Zen Magnets, LLC v Consumer Product Safety Commission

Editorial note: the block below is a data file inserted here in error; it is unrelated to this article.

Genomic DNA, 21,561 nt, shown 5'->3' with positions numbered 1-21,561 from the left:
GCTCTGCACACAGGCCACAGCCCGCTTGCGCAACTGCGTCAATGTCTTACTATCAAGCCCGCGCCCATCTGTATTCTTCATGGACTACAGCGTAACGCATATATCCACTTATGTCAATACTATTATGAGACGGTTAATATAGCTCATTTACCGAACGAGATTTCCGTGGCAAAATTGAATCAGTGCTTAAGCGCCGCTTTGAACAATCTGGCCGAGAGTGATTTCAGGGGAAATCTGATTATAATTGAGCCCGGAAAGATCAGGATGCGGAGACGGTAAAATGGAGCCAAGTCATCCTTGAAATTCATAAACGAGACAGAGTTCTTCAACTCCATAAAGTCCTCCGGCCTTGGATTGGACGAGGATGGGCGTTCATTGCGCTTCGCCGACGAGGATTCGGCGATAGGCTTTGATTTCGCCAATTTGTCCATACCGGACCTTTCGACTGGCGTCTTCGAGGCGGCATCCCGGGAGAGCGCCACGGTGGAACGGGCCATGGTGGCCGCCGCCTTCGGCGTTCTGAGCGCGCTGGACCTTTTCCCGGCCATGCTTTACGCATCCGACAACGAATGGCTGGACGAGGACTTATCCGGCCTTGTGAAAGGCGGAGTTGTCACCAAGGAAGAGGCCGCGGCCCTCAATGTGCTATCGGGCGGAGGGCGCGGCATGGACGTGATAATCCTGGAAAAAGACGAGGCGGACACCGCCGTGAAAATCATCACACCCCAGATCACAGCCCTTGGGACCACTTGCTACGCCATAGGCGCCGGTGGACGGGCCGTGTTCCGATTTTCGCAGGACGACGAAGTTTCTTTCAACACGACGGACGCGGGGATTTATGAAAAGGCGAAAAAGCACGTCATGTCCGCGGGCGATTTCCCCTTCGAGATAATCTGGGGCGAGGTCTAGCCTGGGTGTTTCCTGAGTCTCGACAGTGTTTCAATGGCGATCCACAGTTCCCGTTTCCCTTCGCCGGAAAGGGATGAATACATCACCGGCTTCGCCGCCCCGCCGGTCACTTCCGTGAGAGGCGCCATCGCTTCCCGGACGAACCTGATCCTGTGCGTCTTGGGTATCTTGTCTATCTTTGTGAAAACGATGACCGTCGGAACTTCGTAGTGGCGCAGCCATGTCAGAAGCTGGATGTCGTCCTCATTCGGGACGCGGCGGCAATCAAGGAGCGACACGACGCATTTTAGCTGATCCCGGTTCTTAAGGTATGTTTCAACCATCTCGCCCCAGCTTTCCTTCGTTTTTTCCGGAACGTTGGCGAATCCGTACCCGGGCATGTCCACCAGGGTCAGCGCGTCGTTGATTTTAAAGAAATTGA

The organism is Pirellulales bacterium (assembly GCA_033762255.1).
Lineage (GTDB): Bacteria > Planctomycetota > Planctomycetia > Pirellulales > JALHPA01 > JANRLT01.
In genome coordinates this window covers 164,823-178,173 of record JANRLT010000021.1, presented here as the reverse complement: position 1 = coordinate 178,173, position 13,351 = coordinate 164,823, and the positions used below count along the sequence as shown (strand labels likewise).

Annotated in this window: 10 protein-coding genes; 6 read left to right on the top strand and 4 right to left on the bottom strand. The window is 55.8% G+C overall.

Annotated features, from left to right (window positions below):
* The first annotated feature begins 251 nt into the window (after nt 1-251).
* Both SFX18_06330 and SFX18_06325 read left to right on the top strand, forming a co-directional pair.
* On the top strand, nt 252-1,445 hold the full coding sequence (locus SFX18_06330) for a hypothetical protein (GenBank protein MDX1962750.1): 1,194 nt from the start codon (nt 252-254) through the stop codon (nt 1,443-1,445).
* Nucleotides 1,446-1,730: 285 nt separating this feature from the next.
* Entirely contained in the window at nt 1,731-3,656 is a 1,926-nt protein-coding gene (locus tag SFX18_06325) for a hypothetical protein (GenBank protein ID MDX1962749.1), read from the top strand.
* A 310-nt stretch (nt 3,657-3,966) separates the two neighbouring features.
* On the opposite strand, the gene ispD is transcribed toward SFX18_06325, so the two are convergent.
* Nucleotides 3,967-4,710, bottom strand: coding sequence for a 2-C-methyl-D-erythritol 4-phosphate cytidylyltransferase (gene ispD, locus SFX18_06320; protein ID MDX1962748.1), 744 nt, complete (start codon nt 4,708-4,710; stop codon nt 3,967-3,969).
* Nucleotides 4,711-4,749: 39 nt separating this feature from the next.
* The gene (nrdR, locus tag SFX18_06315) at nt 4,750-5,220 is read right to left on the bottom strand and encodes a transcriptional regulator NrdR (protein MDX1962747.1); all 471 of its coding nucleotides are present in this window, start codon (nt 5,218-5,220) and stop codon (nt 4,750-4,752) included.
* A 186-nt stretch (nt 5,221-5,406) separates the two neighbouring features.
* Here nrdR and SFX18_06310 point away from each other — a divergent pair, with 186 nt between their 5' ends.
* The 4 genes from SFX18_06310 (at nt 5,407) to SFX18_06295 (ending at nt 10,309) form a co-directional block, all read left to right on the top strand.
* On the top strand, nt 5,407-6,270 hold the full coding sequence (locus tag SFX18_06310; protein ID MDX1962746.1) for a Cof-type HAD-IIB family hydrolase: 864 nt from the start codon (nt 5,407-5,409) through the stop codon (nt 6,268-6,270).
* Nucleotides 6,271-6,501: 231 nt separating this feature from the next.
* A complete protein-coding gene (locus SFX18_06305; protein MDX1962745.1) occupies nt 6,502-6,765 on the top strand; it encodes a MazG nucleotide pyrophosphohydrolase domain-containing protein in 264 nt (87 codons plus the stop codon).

Zen petitioned for review of Commissions’ rules regulating the size and strength of magnet sets. The panel, 2-1, vacated and remanded. The majority held that Commission’s factual findings in support of the rules were inadequate because the injury data for ingested magnets did not take into account the withdrawal of 10 of 13 distributors from the market and a resulting steep decline in reported ingestion injuries or explain why the decline did not change the analysis of whether the rules here were reasonably necessary and the injury reports were imprecise as to whether there was more than a possibility of magnet sets were the cause of the ingestion injuries and because the cost to consumer analysis was incomplete as it failed to consider the need for magnet sets for scientific and mathematical education and research tools. It rejected Zen’s argument that it failed to receive adequate notice holding the notice provided as to the scope of the proposed rule gave Zen notice that language to cover sets commonly used as entertainment could be added to the definition and the additional language to add commonly used sets to the definition was a logical outgrowth of the original proposal. The dissent agreed with the majority that the addition of commonly used sets was a logical outgrowth of the original proposal, but, argued the rules should be upheld because the incident reports, when coupled with a survey of doctors, a published study on the issue and evidence that reported incidents were only part of the actual amount of ingestion incidents, supported the findings of risk and necessity; that the timeframe argument was waived as Zen did not raise it during the comment period; that the finding of the rules being the public interest was supported by the Commission’s weighing of utility of the sets against the greater threat of injury and death;  the Commission addressed the usefulness of the sets for education and research in its response to comments raising the issue; and commission’s determination that the regulations are safety standards and not a ban is entitled to Chevron deference.